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Adrenocortical carcinoma --short review


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Short review on Adrenocortical carcinoma

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Adrenocortical carcinoma --short review

  1. 1. Adrenocortical carcinoma Short review Dr.Ravi Roshan Khadka Resident MS--Urology
  2. 2. Introduction and Epidemiology • Rare malignancy with an incidence of 0.5 to 2 per million. • Bimodal age distribution that peaks in children in the first decade of life and adults in the fourth to fifth decdes of life. • Slight female predominance of 1.5 to 2.1 • Majority of ACCs are sporadic and unilateral • loss of TP53 function and increased IGF expression represent late events in the tumorigenesis of sporadic ACC
  3. 3. Clinical Characteristics • Incidental detection. • Tumor-related symptoms – Local symptoms: abdominal fullness, back pain, nausea and vomiting. – Systemic / metastatic futures: Anorexia, anaemia, asthenia and weight loss and features of metastasis. – Hormone secreting ACC (50% to 79% of adult and 90% of pediatric ACCs)
  4. 4. Clinical Characteristics most common hormone secreted by adrenal cortical carcinoma is cortisol
  5. 5. Investigations
  6. 6. Imaging- CT scan/ MRI • Size – Relative indicator of malignancy, with – 4% to 5% of tumors less than 4 cm, 10% of tumors larger than 4 cm, and 25% of tumors greater than 6cm. • Common radiographic characteristic of ACC on CT imaging include – the presence of irregular borders, – irregular enhancement, – calcifications – Necrotic areas with cystic degeneration. • Evaluation of spread/mets – IVC, Adjacent organs, Liver ,lungs, Bones
  7. 7. Role of biopsy • For diagnosing adrenal cortical carcinomas, percutaneous needle biopsy is generally not performed prior to surgical excision – due to a clinically unacceptable risk of needle- tract seeding (Fassnacht et al, 2004; Schteingart et al, 2005). • The primary indication for needle biopsy is – in cases of unresectable, locally advanced, or metastatic disease, to confirm the diagnosis prior to systemic medical therapy.
  8. 8. Pathologic Evaluation.
  9. 9. •Stage I and II tumors are confined to the adrenal gland and are distinguished by a size cutoff of 5 cm. •Stage III disease includes tumor extension into adjacent adipose tissue or having regional lymph node involvement. •Stage IV disease includes tumors invading adjacent organs and the presence of distant metastatic disease.
  10. 10. Management • Unfortunately, the majority of patients with adrenal cortical carcinomas present with advanced disease those who do have localized disease are at a high risk of local recurrence and metastatic progression. • Treatment of ACC often includes multimodal therapy directed by a team of surgeons, medical oncologists, endocrinologists, and radiation oncologists. • Despite aggressive surgical resection, adrenal
  11. 11. Surgery • Complete surgical excision is essential in the management of adrenal cortical carcinomas • En bloc resection of surrounding organs involved with locally advanced disease should be performed whenever possible. • Cases of venous tumor thrombus involving the IVC may require vascular bypass techniques, IVC replacement, and/or IVC interruption. • In cases of metastatic adrenal carcinoma, – Cytoreductive removal of the primary tumor and debulking metastatectomy should be considered if greater than 90% of the disease burden can be removed. – Although debulking surgery may not improve survival, it may alleviate tumor- related side effects and facilitate additional therapies . • Local or distant disease recurrences, following initial resection, should be considered for surgical excision and have been associated with improved survival in retrospective series.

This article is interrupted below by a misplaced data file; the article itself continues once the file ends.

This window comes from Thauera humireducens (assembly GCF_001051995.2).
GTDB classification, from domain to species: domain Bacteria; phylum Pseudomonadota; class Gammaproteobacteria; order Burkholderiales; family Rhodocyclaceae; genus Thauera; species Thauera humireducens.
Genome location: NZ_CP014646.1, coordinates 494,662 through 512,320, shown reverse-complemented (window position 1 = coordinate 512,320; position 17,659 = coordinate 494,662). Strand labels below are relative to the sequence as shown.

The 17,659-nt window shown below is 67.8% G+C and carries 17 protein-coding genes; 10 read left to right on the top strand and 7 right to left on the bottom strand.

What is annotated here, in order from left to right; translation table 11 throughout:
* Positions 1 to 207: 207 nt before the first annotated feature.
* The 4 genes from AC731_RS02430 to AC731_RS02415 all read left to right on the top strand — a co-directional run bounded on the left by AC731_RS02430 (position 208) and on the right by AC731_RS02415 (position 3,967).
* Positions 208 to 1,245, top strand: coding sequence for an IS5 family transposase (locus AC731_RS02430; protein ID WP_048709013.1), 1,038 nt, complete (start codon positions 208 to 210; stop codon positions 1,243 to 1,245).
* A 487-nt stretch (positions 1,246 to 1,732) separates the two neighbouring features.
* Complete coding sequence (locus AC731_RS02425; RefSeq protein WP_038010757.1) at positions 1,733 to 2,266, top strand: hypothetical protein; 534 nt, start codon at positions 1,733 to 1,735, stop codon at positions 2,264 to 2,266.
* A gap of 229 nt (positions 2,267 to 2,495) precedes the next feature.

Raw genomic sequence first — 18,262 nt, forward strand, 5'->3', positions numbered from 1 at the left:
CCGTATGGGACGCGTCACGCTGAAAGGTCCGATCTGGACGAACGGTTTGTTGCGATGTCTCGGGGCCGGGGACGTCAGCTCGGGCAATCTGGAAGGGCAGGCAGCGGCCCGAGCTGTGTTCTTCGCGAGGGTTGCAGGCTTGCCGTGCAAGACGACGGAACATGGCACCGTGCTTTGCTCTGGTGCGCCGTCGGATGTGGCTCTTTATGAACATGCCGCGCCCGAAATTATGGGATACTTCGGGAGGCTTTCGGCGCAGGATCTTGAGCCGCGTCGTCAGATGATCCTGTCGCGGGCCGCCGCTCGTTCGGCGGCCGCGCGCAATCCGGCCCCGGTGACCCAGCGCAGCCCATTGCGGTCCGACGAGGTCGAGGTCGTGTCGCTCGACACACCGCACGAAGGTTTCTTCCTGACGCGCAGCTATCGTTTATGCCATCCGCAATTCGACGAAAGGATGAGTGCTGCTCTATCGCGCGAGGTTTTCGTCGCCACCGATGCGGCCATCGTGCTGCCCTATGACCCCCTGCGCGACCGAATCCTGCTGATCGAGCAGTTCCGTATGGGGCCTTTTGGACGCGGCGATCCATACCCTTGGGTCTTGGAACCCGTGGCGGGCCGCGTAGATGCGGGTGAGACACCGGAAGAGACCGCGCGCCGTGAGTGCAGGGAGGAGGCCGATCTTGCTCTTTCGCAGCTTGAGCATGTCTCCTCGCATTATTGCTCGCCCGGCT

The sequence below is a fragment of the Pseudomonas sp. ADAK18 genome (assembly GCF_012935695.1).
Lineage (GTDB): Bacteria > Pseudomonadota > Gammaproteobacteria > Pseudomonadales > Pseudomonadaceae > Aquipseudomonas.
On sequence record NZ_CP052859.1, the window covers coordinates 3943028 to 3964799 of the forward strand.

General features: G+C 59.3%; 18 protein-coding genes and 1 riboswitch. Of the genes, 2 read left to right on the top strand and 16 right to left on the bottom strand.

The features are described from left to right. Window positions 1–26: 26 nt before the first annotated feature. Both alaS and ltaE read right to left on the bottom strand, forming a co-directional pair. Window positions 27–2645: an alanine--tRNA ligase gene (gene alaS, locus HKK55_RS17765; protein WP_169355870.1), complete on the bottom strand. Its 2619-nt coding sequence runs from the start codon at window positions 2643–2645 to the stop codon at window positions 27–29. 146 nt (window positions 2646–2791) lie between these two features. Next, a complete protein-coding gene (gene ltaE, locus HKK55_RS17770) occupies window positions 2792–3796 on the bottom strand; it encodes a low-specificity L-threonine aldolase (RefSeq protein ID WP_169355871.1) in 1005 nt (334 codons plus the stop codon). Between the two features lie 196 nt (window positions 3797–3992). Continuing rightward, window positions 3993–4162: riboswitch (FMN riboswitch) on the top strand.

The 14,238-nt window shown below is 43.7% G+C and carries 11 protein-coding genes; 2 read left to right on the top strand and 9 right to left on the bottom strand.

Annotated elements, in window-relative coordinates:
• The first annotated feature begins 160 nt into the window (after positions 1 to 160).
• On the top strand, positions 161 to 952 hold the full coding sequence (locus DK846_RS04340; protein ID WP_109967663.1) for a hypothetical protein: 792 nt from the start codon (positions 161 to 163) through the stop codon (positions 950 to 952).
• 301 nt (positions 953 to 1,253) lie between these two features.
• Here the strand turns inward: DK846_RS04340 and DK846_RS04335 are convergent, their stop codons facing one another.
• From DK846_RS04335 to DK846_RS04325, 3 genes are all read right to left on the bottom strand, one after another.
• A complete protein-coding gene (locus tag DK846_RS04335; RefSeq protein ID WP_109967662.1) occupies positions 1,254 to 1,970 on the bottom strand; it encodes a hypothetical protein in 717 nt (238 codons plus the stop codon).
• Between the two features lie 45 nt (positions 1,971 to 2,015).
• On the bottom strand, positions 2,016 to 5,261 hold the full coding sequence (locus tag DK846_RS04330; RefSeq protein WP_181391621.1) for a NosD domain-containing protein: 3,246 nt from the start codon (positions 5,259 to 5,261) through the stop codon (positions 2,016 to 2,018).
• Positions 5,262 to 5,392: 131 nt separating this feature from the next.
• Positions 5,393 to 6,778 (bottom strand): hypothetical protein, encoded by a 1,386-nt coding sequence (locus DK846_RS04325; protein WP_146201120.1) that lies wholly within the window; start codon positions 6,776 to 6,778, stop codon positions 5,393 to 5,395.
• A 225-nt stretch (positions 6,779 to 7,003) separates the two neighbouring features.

12. 12. RADIATION • Currently there is a limited role for radiation for therapy in the treatment of primary adrenal cortical carcinomas; • Radiation therapy remains the treatment of choice in – Management of bone and CNS metastasis – To decrease local recurrence rates following complete tumor resection, (with reported local recurrence rates of 14% and 79%, with and without adjuvant radiation therapy, respectively ) • Unfortunately, a significant improvement in
  13. 13. MEDICAL THERAPY • Mitotane is most commonly used chemotherapeutic agent in the treatment of adrenal cortical carcinoma. • Benefit in the adjuvant setting following surgical resection and in patients with metastatic disease • A significant increase in recurrence-free survival and overall survival was noted in patients receiving mitotane compared with controls
  14. 14. Follow up • Follow-up should include CT examination of the chest, abdomen, and pelvis every 3 months for the first 2 years. • In patients with evidence of functional tumors, measurement of the initially elevated hormones postoperatively may help to reveal early disease recurrence despite negative radiographic studies. • After a disease-free interval of 2 years, surveillance should continue, but the frequency of imaging may decrease.
  15. 15. Prognosis • Overall 5-year survival in adrenal cortical carcinomas is poor, ranging from 20% to 47%.